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Nov 13, 2015 | Politics

Afoko Crashes Again

By Daily Guide
Afoko Crashes Again

An Accra High Court presided over by Justice Anthony Yeboah yesterday dismissed contempt proceedings brought against some five leading members of the New Patriotic Party (NPP) by Oppong Kyekyeku.

Mr Kyekyeku had filed a motion on notice for an order of interlocutory injunction restraining the respondents—Prof Mike Oquaye, Dr Asante Antwi, Chairman of the NPP Disciplinary Committee, Hon Addo Kufour, Madam Ama Busia and Hon Gifty Kusi—from hearing a complaint against the party's embattled National Chairman, Paul Afoko, without following the laid down procedure.

Last week a High Court in Accra dismissed another suit filed by Mr Kyekyeku in relation to the suspension of Mr Afoko as National Chairman of the NPP.

In the case in question, the court presided over by Justice Arkaah - Boafo upheld the contention of the defendants that Mr Kyekyeku had no capacity to mount the action, indicating that the plaintiff had not stated that he was an agent of Mr Afoko, the suspended Chairman of the NPP.

The judge had argued that a busy-body was not clothed with the capacity to sue in respect of a violation or the threat of a violation of fundamental human rights.

In the latest suit, lawyers of the plaintiff, who is also a member of the NPP, in their affidavit in support of the motion for contempt, alleged that the processes were served on the respondents who duly entered appearance.

According to the plaintiff, at the Disciplinary Committee hearing, lawyers for Mr Afoko drew the committee's attention to the pendency of the writ of sermons and a motion for injunction concerning the issues to be discussed by the committee and requested a stay of proceedings until the court heard the case and determined the motion for injunction.

But Mr Kyekyeku claimed that the respondents in a blatant disregard for the authority of the court and in an effort to bring the administration of justice into disrepute boasted that the court could do whatever it pleases.

He said the deliberate action of the respondents squarely brings the administration of justice, the judicial process and the authority and mandate of the court to a very serious, gross, and naked disrepute.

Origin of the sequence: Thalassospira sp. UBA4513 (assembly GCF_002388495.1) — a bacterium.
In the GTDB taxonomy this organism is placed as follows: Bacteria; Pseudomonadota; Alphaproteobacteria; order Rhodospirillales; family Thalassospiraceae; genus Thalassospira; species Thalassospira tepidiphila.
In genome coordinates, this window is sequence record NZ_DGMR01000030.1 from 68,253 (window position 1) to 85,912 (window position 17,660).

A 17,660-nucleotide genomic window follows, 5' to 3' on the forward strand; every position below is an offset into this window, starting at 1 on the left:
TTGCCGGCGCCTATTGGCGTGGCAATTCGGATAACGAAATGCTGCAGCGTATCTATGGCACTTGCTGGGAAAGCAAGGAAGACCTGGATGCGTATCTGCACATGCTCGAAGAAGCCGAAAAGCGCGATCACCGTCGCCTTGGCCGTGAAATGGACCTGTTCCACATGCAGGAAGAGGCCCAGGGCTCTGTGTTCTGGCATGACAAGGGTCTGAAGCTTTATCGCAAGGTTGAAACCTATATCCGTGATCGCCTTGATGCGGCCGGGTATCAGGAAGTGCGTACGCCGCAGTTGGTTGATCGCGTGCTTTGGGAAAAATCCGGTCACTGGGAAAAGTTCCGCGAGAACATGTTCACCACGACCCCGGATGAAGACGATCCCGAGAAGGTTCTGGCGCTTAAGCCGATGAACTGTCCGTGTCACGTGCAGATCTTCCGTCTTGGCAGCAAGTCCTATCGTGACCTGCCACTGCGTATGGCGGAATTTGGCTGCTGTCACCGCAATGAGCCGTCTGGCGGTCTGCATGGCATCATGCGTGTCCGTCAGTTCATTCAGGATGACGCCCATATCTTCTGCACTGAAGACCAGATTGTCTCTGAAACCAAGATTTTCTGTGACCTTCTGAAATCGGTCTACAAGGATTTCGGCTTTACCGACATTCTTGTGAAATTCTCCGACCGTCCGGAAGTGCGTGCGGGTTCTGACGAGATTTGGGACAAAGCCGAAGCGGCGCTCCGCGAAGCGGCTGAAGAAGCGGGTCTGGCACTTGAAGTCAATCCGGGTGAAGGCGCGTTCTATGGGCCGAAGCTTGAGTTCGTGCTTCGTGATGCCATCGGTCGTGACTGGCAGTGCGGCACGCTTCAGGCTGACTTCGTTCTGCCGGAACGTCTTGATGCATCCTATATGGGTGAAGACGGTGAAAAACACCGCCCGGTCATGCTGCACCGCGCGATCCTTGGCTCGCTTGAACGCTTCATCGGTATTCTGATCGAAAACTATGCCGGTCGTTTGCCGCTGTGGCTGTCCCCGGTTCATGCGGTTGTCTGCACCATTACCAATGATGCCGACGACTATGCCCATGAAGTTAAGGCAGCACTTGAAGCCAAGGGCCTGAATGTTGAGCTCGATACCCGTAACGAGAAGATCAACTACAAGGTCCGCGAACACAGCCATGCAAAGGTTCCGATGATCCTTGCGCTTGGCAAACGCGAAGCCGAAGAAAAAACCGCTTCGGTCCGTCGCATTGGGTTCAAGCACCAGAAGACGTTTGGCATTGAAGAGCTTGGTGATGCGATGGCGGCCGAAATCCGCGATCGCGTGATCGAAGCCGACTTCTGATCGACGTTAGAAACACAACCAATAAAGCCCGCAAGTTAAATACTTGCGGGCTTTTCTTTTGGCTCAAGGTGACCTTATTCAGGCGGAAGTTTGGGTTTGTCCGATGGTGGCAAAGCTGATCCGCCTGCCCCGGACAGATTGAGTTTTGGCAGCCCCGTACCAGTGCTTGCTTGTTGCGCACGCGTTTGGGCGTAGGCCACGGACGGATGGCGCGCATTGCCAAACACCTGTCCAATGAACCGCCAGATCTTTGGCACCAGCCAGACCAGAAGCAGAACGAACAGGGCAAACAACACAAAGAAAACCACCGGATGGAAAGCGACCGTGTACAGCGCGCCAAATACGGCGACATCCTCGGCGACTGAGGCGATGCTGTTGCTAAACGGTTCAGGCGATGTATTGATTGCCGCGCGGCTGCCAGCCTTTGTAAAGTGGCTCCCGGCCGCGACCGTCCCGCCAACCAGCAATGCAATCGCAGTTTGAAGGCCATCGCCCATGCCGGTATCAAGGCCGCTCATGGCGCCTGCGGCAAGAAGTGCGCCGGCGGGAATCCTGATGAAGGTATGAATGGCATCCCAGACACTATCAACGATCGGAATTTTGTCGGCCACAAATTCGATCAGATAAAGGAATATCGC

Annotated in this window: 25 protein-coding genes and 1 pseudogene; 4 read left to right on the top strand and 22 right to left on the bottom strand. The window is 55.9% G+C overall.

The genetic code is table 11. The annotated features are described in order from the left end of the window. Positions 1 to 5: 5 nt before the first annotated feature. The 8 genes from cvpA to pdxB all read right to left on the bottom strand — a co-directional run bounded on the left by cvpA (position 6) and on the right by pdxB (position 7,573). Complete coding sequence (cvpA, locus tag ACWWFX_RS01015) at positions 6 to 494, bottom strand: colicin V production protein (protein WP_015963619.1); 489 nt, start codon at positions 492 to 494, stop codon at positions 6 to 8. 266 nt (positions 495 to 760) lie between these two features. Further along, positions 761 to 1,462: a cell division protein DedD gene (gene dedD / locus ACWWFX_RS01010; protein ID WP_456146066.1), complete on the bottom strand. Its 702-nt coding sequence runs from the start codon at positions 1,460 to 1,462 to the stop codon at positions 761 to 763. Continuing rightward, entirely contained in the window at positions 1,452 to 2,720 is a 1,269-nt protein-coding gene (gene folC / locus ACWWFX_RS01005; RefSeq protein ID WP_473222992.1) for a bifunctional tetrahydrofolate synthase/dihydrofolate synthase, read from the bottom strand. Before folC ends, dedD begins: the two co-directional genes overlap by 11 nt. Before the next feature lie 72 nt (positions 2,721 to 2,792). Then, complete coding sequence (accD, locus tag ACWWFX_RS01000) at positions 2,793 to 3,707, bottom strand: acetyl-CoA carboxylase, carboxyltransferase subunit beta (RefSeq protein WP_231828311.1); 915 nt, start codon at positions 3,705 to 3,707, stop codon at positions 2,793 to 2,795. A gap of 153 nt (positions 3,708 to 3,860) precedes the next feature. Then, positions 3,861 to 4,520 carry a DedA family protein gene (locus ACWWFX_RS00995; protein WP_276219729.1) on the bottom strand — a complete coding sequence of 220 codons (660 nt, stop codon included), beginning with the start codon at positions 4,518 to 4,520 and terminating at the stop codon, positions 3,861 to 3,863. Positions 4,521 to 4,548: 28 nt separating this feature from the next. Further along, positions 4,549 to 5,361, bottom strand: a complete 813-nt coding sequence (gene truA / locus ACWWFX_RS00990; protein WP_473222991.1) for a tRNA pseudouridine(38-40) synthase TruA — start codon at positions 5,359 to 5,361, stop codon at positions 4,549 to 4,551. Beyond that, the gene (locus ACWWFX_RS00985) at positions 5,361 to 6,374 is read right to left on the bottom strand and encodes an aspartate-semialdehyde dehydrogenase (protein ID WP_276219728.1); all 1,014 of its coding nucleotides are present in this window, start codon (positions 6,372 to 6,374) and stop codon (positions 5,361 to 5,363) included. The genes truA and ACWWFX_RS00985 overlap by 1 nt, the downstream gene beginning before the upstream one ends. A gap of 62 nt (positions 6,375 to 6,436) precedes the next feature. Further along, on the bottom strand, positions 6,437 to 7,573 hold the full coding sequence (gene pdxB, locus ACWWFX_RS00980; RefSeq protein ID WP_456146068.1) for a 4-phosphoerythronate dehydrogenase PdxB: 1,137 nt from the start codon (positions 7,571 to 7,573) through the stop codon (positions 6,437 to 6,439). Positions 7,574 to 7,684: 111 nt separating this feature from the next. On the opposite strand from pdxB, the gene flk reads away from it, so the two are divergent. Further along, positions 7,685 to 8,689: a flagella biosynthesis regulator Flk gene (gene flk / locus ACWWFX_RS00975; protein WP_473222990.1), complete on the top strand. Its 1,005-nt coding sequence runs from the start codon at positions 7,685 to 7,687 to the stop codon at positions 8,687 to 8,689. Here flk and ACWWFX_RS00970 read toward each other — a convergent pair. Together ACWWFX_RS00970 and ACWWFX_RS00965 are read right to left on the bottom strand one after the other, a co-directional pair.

'The deliberate action of the Contemnors on the 21st of October, 2015 squarely amounts to contempt of court and same is a direct affront to the court's authority and mandate and the respondents ought to be cited for contempt and as such be punished sufficiently and be ordered to purge themselves completely of the contumacious conduct,' Mr Kyekyeku argued.

The lawyers contended that the acts of the respondents were a wanton disregard and disrespect for the authority of the court and that unless they were punished by the court, they would think it was honourable to disrespect the orders of the court in Ghana and bring the administration of justice into disrepute.

Godfred Yeboah Dame, lawyer for the respondents, in a response to the affidavit, said the action was unmeritorious and one filed in crass ignorance of the relevant facts and circumstances surrounding the decision of the National Disciplinary Committee of the NPP to suspend Mr Afoko.

He said the fulcrum of Mr Kyekyeku's action filed in the court was to challenge the lawfulness of the petition by the National Council of Elders for disciplinary actions to be taken against Mr Afoko by the Disciplinary Committee.

Mr Yeboah Dame said no determination had been made of the National Council of Elders' petition, stressing that the only decision taken by the committee was in relation to a different petition filed against Mr Afoko by Alhaji Abubakar Yeremiah and Alhaji Aminu Amadu, based on which Mr Afoko was suspended.

Justice Yeboah in a judgement said the application was incompetent.

He said an application for an interlocutory injunction was not the same as an order of a court.

The judge explained that in certain cases, a respondent to an interim injunction may proceed to engage in the act sought to be restrained if no court of competent jurisdiction would reasonably grant the injunction which had been applied for.

Justice Yeboah said a different high court had dismissed the applicant's suit and for that matter there was no reason to punish the respondents for contempt.

He contended that the application contained too many defects and flaws and as a result, dismissed the request to convict the respondents for contempt and slapped a GH¢5,000 cost against Mr Kyekyeku.

By Jeffrey De-Graft Johnson

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